WIPO Director General Speaks on AI and Copyright at Conference in Washington D.C.
February 5, 2020
Policy making related to artificial intelligence (AI) and copyright is among the major intellectual property-related challenges in the AI era, WIPO Director General Francis Gurry said in a speech in Washington D.C.
Mr. Gurry gave the keynote address February 5, 2020, at the “Copyright in the Age of Artificial Intelligence,” co-sponsored by the United States Copyright Office and WIPO.
“From a policy point of view … there is a risk that the copyright questions or the property questions in general get drowned out by the urgency and the importance of some of the other questions that we're seeing in the area of, for example, privacy or security or data integrity,” Mr. Gurry said.
“And I think for all of us who care about copyright, it's very important that we assert the role and importance of property, which has, after all, historically been such an extremely important institution for the organization of the market and the economy.”
Mr. Gurry noted WIPO’s ongoing public consultation process on the impact of AI on IP policy. WIPO is seeking to develop, through an open process, a list of issues concerning the impact of AI on IP policy that might form the basis of future structured discussions.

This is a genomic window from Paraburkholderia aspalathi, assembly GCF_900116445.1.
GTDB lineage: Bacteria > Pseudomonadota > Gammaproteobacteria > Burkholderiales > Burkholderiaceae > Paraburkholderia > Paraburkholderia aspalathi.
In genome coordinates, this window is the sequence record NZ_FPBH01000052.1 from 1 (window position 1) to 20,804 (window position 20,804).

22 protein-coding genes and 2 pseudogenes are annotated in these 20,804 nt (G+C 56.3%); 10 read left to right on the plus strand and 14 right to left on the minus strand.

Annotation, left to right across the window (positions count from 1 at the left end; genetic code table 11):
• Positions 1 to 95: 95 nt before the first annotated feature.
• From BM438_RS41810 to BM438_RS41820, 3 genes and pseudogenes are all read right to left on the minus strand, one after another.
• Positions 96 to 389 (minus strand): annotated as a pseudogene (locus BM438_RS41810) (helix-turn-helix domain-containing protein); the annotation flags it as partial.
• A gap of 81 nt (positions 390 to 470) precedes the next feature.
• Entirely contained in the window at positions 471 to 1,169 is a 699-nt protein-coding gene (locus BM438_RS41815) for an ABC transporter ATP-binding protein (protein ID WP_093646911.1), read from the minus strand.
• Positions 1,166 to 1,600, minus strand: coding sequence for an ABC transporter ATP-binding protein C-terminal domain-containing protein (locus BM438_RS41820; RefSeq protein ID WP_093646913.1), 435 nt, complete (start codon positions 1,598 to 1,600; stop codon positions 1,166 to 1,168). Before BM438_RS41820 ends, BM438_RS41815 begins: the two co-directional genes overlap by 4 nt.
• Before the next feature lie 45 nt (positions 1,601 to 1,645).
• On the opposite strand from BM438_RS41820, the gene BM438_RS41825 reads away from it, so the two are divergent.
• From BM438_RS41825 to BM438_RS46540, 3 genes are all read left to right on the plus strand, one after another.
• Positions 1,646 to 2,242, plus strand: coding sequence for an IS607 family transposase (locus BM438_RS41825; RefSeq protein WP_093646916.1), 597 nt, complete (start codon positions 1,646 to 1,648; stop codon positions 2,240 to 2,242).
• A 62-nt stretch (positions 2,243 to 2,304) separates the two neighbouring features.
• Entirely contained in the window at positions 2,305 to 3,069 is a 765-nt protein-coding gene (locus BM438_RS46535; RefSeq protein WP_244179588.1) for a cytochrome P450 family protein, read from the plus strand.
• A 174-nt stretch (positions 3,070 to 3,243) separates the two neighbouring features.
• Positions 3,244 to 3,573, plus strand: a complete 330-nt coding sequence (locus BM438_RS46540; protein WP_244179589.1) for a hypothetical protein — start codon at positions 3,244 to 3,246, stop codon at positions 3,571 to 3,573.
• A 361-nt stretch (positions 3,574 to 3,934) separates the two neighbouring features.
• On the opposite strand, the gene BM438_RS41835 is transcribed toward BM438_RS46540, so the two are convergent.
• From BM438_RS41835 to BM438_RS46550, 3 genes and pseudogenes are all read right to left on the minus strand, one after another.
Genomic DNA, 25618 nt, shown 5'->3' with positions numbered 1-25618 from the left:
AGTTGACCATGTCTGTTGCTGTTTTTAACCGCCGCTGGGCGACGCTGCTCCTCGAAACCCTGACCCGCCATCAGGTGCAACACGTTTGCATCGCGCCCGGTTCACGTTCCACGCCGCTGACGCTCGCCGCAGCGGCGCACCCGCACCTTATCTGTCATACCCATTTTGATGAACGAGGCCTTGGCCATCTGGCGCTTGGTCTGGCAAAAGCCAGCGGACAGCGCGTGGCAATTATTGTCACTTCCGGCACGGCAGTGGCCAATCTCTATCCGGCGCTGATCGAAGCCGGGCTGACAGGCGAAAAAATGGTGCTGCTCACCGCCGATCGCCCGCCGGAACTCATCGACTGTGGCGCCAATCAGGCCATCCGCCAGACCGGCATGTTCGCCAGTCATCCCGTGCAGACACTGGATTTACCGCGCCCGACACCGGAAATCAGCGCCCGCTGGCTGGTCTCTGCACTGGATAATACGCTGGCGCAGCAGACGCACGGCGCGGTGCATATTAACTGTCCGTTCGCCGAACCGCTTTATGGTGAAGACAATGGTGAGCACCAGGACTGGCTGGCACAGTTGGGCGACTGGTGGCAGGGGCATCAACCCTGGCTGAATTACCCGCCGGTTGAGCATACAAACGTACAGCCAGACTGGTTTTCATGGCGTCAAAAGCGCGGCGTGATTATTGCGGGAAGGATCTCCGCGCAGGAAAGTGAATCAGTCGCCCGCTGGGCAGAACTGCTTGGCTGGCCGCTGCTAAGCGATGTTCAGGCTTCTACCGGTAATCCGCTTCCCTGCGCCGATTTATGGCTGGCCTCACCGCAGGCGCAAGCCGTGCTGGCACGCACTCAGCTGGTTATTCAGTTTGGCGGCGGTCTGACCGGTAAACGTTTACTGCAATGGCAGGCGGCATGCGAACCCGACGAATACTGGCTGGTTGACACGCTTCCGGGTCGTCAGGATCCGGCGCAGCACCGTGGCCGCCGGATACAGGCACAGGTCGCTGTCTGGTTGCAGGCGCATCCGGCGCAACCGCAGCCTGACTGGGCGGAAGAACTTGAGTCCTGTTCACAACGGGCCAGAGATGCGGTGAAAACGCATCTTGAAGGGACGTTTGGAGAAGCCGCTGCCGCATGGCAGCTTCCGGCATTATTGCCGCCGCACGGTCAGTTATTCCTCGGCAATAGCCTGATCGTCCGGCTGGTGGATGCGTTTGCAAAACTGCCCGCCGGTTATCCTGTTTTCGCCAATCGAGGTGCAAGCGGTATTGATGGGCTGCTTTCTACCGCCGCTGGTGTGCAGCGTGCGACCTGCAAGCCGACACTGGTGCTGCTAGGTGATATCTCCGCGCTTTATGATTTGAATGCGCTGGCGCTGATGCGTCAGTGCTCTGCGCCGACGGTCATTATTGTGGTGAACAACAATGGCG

Member states and all other interested parties are invited to provide comments and suggestions on the draft issues paper. Comments are welcome on any aspect of the IP system that is impacted by AI. Deadline for submissions is February 14.
Beyond policy matters, determining the origin of a creative work will be a challenge as AI-directed machines are involved in the creation of new works, said Mr. Gurry.
“The biggest challenge, besides the policy challenge… is going to be how we will ever know what is a machine creation and what is a human creation. And I don't have any answer to this,” said Mr. Gurry.
While in Washington, D.C. Mr. Gurry was to meet with senior officials from governmental and non-governmental groups, as well as companies and industry associations.
Mr. Gurry’s schedule included meetings with Acting Register, U.S. Copyright Office Maria Strong, and Director, U.S. Patent Office, Andrei Iancu, and their teams, as well as officials from the Digital Media Association, the Recording Industry Association of America, the Motion Picture Association, the National Federation of the Blind and the Association of American Publishers, among others.